After years of hard work, it’s hammer time for King

Thankfully, Adam King doesn’t take offence easily.

After years of hard work, it’s hammer time for King

Any sporting endeavour that doesn’t involve an O’Neills football in the slice of heaven on earth that is Ballinskelligs is subject to the commencement of a no holds barred line of enquiry.

And when the sport in question is hammer throwing...

“Don’t worry, you are not the first to ask that question,” laughs the 17-year-old who represents Ireland in the Youth Olympic Games in Nanjing, China this week.

“I’ve always been into athletics and about four years ago on a summer camp in Castleisland we were given the chance to try out the different events, hurdling, long jump and so on. And that was how I started hammer throwing.”

From day one, it was obvious King had found his calling. All the complex component elements required to master the sport came naturally to him. Within a season he was crowned All-Ireland U14 champion; since then he has claimed national records at U15, U16 and U18.

The massive strength required is useless without technique and King hoovered up whatever advice was sent his way. Crucially too, he had been taken under the wing of Brian Akers — one of the foremost coaches in the country.

Training, though, was a challenge. Flinging a hammer weighing up to 5kg requires space, and lots of it. In the early days King would journey to Killorglin and Castleisland for purpose-made facilities. When he needed to work out at home he commandeered ground in the shadow of the Old Reenroe Hotel overlooking the Atlantic Ocean. “I used to train down by the abandoned hotel but I could only do that in daylight. So in the end my dad decided to build a hammer throwing arena in the field alongside the house. We put down a big slab of concrete, a big net and a few lights. And off I went”

And the net is especially important. “The net is great, it cuts down on having to go down and pick up the hammer every time you throw it! Otherwise you are up and down the field all day or night!”

Don’t be fooled into thinking the sport is simply about hurtling the hammer as far as possible. That is merely the end result of a huge training programme.

“It now boils down to two sessions — gym work and throwing sessions. The gym stuff is all power based which isn’t surprising. The throwing sessions are all about technique. It is a very technical sport so it is all about repetition. In the course of a single week I might have five sessions minimum. A throwing session could last for an hour-and-a-half.”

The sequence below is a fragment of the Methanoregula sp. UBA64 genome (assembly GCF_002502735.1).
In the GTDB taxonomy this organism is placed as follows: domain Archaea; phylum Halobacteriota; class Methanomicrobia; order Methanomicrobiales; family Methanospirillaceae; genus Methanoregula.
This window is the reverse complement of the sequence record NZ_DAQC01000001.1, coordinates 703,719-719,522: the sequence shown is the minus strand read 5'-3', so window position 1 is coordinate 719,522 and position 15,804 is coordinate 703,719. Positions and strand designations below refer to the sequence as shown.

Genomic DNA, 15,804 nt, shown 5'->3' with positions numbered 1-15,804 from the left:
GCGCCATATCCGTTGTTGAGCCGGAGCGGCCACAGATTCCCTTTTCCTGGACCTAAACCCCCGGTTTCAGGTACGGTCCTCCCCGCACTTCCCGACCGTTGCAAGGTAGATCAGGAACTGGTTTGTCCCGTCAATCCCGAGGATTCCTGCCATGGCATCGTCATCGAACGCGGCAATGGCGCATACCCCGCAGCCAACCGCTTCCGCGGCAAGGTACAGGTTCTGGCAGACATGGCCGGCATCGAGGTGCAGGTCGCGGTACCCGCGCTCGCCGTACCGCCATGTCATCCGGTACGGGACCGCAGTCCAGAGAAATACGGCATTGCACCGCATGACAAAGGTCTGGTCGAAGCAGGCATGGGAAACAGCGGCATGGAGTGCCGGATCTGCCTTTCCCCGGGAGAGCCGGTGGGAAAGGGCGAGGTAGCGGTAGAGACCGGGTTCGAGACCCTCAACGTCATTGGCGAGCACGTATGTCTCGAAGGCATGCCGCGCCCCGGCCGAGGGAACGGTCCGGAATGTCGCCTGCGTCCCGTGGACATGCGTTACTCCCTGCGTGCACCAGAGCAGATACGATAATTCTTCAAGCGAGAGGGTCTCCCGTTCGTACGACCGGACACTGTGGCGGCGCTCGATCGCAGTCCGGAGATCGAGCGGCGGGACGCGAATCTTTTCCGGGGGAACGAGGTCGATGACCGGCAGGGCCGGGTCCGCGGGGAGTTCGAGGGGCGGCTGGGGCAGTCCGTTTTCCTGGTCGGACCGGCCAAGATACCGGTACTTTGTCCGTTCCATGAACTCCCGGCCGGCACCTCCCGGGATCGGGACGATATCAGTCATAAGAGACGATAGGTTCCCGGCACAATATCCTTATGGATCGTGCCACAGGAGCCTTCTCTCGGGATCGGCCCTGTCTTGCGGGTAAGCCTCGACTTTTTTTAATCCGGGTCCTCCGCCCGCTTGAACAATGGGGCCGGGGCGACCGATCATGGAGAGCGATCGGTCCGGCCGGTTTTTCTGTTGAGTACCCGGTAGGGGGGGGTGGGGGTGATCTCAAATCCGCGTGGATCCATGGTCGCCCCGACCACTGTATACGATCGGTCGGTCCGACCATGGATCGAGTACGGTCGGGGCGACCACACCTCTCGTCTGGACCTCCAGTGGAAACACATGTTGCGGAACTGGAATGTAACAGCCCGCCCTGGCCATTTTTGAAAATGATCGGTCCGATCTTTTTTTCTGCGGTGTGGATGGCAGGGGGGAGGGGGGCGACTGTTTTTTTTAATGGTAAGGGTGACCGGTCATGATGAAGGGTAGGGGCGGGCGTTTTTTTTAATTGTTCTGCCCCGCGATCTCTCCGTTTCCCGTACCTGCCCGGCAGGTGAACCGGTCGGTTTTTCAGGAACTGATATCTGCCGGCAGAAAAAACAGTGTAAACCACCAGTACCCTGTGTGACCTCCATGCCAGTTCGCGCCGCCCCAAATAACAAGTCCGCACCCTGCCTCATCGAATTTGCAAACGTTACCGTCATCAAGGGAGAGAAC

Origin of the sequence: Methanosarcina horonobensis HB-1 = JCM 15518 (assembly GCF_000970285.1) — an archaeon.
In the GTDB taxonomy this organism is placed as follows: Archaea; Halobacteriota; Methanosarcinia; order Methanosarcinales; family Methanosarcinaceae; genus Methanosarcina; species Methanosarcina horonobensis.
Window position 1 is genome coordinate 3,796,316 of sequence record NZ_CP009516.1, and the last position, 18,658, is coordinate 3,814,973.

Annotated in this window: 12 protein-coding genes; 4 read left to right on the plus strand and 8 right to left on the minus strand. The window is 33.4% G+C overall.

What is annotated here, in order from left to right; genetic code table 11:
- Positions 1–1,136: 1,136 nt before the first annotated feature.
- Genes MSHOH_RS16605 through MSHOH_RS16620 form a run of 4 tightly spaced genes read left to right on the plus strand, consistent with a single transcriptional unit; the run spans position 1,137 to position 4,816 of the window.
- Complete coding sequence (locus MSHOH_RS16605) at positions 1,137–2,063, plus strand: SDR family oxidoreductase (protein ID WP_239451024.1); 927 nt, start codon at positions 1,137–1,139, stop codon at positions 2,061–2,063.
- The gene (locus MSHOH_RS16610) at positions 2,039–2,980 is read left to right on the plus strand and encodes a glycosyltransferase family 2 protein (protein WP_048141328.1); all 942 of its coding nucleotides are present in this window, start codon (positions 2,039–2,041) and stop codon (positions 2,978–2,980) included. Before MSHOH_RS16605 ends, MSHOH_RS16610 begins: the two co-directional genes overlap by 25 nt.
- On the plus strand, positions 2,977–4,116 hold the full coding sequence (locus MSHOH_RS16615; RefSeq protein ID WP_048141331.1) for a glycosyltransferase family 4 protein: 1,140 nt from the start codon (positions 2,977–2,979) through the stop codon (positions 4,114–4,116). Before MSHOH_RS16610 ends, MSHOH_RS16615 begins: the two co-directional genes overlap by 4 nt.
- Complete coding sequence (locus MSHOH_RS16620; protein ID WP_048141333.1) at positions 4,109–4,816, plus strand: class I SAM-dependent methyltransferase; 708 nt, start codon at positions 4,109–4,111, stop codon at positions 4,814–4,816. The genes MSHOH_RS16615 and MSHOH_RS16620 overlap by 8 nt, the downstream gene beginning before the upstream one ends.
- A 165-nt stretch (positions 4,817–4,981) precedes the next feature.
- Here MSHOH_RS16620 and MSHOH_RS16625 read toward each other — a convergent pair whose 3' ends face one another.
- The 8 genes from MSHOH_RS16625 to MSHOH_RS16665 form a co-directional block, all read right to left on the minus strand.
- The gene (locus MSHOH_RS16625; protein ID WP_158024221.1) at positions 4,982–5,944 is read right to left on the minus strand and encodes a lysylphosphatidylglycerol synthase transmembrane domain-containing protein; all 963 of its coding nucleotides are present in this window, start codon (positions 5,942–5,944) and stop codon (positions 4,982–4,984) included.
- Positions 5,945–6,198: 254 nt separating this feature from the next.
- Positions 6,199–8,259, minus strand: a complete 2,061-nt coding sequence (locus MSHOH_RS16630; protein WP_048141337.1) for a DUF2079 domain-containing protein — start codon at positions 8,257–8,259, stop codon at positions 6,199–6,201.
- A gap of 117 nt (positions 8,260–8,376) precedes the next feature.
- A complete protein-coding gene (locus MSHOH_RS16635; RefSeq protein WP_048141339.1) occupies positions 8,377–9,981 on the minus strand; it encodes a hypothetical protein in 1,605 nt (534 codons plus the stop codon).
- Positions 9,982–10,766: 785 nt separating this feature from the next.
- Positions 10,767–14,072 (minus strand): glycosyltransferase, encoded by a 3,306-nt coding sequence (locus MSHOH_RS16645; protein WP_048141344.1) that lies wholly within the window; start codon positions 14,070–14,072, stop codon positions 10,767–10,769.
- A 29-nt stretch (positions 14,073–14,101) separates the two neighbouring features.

Journeying to training is an endurance sport in itself. “My coach, Brian, is based in Bodyke in East Clare. From my house in Ballinskelligs it is about an hour to Tralee where I get the bus to Limerick. Brian collects me there and takes me back to his place. That trip takes about four hours. To cut down on travelling I stay with him and his family for a few days at a time. His daughter Alice is my age and we train a lot together.”

Akers can’t disguise his regard for young King. Nor does he want to. Hammer throwing in Ireland seldom has to reach for the protective cream given its lack of days in the sun.

And when that attitude changes, Akers is delighted to soak up the rays.

“Adam is outstanding in Ireland, he has broken all the records in his age categories and has the potential to be one of our best. He is a big fish in a small pond at home but has reasonable expectations in China.

“What makes him stand out? He is a natural competitor who has been handed a God-given gift. It is very difficult to succeed if you have one without the other.

“In the early days we saw that he had this natural ability for finding a low point before the throw. He had that before he could learn to throw properly. It was just there.

“But the mot impressive thing is the way he took to challenges and tasks. In the early days we would only see him once a week or a fortnight. We would give him a certain technique to work on and develop. And every time he came back to us he would have that lesson practiced, practiced, practiced. Mentally and physically he is so committed which is some achievement given all that he is balancing in terms of school, sport and the travelling.

“Throwing is often a distant, forgotten cousin in athletics in terms of profile and recognition. And again that is what makes Adam’s drive and desire all the more commendable.”

This week the sport has taken Adam King to China where he mixes with the best and brightest underage talent on planet.

“I’m absolutely delighted, it is the highlight of my career. All the family are heading out — my dad Brendan, my mother Noreen and brothers Liam and Mark.

“It is my seventh international event I was in Azerbaijan earlier this year, that was a strange place.”

Though King stands 5ft 11ins he is, in his own words, up against the big boys in China.

“I’m up against the best in the world. My personal best is 71.9m but the world record holder in my age group is throwing it a full 15 metres further that me.

“Admittedly he is a freak of nature — the Usain Bolt of hammer throwing. !Realistically I would be delighted with a top-eight finish.”

And yes, of course we did ask if he ever played football.

“I did and really enjoyed it. I played football all the way up to U16 with St Michael’s Foilmore but the injury risk was too much so I had to pack it in. But the support down around home has been great considering it is viewed as such a strange sport.”

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